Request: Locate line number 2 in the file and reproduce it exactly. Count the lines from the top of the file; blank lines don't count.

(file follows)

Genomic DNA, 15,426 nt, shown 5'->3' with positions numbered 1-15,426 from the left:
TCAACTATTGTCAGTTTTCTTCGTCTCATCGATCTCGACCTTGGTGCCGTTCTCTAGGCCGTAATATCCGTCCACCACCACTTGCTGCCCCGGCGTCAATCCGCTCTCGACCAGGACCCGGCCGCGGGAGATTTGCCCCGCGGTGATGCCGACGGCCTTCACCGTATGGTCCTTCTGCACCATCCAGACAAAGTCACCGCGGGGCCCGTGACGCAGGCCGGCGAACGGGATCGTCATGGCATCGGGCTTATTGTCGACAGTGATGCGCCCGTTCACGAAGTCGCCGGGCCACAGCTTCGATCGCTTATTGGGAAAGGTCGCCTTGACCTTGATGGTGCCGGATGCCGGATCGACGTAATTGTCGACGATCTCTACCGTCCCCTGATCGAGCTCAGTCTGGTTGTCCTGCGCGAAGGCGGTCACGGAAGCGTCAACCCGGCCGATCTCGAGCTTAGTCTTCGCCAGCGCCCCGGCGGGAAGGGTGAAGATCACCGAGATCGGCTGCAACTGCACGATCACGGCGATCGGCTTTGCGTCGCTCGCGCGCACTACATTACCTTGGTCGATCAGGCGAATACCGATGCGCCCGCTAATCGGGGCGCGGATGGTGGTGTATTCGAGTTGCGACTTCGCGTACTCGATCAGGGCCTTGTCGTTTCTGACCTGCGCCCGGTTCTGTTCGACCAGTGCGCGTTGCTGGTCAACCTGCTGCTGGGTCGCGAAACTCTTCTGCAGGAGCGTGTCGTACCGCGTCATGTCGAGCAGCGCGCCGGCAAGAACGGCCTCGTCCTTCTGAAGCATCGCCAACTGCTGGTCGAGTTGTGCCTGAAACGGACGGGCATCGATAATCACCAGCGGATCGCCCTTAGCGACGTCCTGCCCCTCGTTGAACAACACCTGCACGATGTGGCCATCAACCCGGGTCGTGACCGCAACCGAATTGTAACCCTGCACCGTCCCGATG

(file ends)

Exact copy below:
TCAACTATTGTCAGTTTTCTTCGTCTCATCGATCTCGACCTTGGTGCCGTTCTCTAGGCCGTAATATCCGTCCACCACCACTTGCTGCCCCGGCGTCAATCCGCTCTCGACCAGGACCCGGCCGCGGGAGATTTGCCCCGCGGTGATGCCGACGGCCTTCACCGTATGGTCCTTCTGCACCATCCAGACAAAGTCACCGCGGGGCCCGTGACGCAGGCCGGCGAACGGGATCGTCATGGCATCGGGCTTATTGTCGACAGTGATGCGCCCGTTCACGAAGTCGCCGGGCCACAGCTTCGATCGCTTATTGGGAAAGGTCGCCTTGACCTTGATGGTGCCGGATGCCGGATCGACGTAATTGTCGACGATCTCTACCGTCCCCTGATCGAGCTCAGTCTGGTTGTCCTGCGCGAAGGCGGTCACGGAAGCGTCAACCCGGCCGATCTCGAGCTTAGTCTTCGCCAGCGCCCCGGCGGGAAGGGTGAAGATCACCGAGATCGGCTGCAACTGCACGATCACGGCGATCGGCTTTGCGTCGCTCGCGCGCACTACATTACCTTGGTCGATCAGGCGAATACCGATGCGCCCGCTAATCGGGGCGCGGATGGTGGTGTATTCGAGTTGCGACTTCGCGTACTCGATCAGGGCCTTGTCGTTTCTGACCTGCGCCCGGTTCTGTTCGACCAGTGCGCGTTGCTGGTCAACCTGCTGCTGGGTCGCGAAACTCTTCTGCAGGAGCGTGTCGTACCGCGTCATGTCGAGCAGCGCGCCGGCAAGAACGGCCTCGTCCTTCTGAAGCATCGCCAACTGCTGGTCGAGTTGTGCCTGAAACGGACGGGCATCGATAATCACCAGCGGATCGCCCTTAGCGACGTCCTGCCCCTCGTTGAACAACACCTGCACGATGTGGCCATCAACCCGGGTCGTGACCGCAACCGAATTGTAACCCTGCACCGTCCCGATG